Venezuela 'frees Lorent Saleh amid suicide concerns'
The Venezuelan government says it has released a political activist who has been held without trial since 2014.
Lorent Saleh was arrested in September 2014, accused of links to Colombian paramilitaries, as well as planning terrorist acts and a coup.
The 30-year-old former student leader was mainly held in the country's intelligence agency building in the capital Caracas.
Officials said he was being released due to concerns about his mental state.
According to a government statement, there were concerns he could become violent or take his own life.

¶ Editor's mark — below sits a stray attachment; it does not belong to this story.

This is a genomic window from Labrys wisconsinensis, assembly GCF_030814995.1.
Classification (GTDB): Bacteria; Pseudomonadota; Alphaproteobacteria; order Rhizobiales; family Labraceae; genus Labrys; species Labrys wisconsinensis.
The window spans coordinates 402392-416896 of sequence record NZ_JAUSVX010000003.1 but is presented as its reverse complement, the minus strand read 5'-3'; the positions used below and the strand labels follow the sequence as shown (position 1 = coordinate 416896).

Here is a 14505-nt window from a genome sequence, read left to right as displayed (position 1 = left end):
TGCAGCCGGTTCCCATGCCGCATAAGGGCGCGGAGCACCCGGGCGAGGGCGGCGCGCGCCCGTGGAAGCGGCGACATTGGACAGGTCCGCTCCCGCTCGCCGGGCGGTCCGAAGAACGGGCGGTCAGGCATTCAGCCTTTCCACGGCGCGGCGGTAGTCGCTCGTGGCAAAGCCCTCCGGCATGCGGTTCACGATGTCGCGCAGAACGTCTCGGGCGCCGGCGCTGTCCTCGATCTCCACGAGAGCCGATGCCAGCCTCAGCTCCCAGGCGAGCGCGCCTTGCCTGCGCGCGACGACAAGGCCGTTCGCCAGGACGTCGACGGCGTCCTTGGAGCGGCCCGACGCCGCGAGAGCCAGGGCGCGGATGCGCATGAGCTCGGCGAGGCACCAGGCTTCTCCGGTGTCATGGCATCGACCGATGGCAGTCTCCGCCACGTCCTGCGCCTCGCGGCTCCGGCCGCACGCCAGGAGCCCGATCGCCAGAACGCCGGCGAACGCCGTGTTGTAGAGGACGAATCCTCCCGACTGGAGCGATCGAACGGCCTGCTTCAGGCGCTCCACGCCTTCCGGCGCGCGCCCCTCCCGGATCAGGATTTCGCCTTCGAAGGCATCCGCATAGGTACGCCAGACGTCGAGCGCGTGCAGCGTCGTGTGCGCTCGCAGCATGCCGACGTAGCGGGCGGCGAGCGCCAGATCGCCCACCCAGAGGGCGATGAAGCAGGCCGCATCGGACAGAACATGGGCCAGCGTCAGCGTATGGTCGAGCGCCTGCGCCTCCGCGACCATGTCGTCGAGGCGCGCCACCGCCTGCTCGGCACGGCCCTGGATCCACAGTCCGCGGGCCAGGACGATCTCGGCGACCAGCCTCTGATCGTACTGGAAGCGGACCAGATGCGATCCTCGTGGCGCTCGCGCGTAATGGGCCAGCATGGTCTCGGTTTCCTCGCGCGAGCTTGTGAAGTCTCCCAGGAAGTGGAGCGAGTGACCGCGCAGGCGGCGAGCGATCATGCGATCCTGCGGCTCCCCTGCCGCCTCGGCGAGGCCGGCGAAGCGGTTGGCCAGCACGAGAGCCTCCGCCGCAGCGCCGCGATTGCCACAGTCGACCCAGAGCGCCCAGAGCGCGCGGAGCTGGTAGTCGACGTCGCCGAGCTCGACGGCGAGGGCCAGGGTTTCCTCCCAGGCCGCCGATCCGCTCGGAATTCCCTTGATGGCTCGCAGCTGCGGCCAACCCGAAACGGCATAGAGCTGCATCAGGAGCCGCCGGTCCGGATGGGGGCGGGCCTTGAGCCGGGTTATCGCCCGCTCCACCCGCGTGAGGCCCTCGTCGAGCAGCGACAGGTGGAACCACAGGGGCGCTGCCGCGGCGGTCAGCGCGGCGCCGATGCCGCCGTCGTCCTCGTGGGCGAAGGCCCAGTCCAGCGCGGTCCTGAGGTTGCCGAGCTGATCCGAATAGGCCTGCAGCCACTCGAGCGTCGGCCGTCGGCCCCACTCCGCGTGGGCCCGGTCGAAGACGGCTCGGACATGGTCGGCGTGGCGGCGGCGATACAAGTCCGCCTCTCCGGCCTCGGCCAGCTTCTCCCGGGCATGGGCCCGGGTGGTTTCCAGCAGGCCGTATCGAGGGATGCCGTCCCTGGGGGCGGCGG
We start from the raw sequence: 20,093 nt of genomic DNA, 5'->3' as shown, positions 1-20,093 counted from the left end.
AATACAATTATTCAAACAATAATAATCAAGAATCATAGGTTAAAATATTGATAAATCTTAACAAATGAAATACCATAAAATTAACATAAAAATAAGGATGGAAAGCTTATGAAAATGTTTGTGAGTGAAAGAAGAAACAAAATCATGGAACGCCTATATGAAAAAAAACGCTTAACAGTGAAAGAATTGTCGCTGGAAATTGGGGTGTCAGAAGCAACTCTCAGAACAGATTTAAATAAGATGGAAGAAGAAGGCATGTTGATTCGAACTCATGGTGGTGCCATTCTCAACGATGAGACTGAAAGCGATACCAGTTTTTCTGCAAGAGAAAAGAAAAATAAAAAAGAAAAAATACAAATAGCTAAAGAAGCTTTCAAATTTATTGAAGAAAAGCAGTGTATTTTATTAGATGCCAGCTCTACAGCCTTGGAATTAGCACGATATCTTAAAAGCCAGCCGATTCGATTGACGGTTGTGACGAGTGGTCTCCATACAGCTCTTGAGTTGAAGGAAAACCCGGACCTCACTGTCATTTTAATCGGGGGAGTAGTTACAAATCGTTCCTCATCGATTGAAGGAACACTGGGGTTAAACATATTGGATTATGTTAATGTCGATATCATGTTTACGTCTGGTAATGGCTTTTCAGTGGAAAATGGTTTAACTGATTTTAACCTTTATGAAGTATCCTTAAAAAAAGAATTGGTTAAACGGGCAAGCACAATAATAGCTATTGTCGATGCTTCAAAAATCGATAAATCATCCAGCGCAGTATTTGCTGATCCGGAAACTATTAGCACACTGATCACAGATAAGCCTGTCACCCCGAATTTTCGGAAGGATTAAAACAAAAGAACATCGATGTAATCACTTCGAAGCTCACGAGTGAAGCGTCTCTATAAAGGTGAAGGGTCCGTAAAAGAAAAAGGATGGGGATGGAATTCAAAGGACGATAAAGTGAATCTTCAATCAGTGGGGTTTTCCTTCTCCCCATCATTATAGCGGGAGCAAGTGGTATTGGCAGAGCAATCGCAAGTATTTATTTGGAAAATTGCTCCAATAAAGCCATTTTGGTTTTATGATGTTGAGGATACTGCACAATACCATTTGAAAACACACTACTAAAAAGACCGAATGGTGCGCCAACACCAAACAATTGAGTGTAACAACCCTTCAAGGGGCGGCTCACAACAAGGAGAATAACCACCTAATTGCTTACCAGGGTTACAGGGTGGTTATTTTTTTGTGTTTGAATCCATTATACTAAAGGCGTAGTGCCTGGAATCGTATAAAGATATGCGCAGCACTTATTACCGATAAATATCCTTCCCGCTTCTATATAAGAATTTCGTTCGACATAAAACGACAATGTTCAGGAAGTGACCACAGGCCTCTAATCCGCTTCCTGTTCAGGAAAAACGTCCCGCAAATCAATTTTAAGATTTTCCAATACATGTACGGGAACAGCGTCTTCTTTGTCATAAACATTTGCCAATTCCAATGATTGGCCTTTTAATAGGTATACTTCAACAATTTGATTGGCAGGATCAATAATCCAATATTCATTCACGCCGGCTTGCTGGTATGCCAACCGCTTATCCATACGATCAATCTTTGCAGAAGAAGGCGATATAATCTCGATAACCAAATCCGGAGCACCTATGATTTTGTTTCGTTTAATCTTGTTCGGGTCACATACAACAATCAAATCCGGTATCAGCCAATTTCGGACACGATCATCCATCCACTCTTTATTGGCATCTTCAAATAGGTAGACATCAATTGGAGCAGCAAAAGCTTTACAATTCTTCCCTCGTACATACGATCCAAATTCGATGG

His release comes just days after officials said jailed opposition lawmaker, Fernando Albán, threw himself from the 10th floor of the intelligence agency building.
The councillor's death drew condemnation from the US and the UN, while Mr Albán's party accused the regime of murder.
The government said Mr Saleh was being flown to Spain for treatment.
A spokeswoman for the Human Rights commission at the European Parliament, Beatriz Becerra said his release would not lead to the international community dropping its guard over Venezuela.
She added that hundreds of prisoners were suffering torture or kidnapping in Venezuela.
"Lorent Saleh is a witness to the atrocities of the regime," she said.
Mr Saleh was awarded the Sakharov Prize for Freedom of Thought in 2017, which is given to defenders of Human Rights.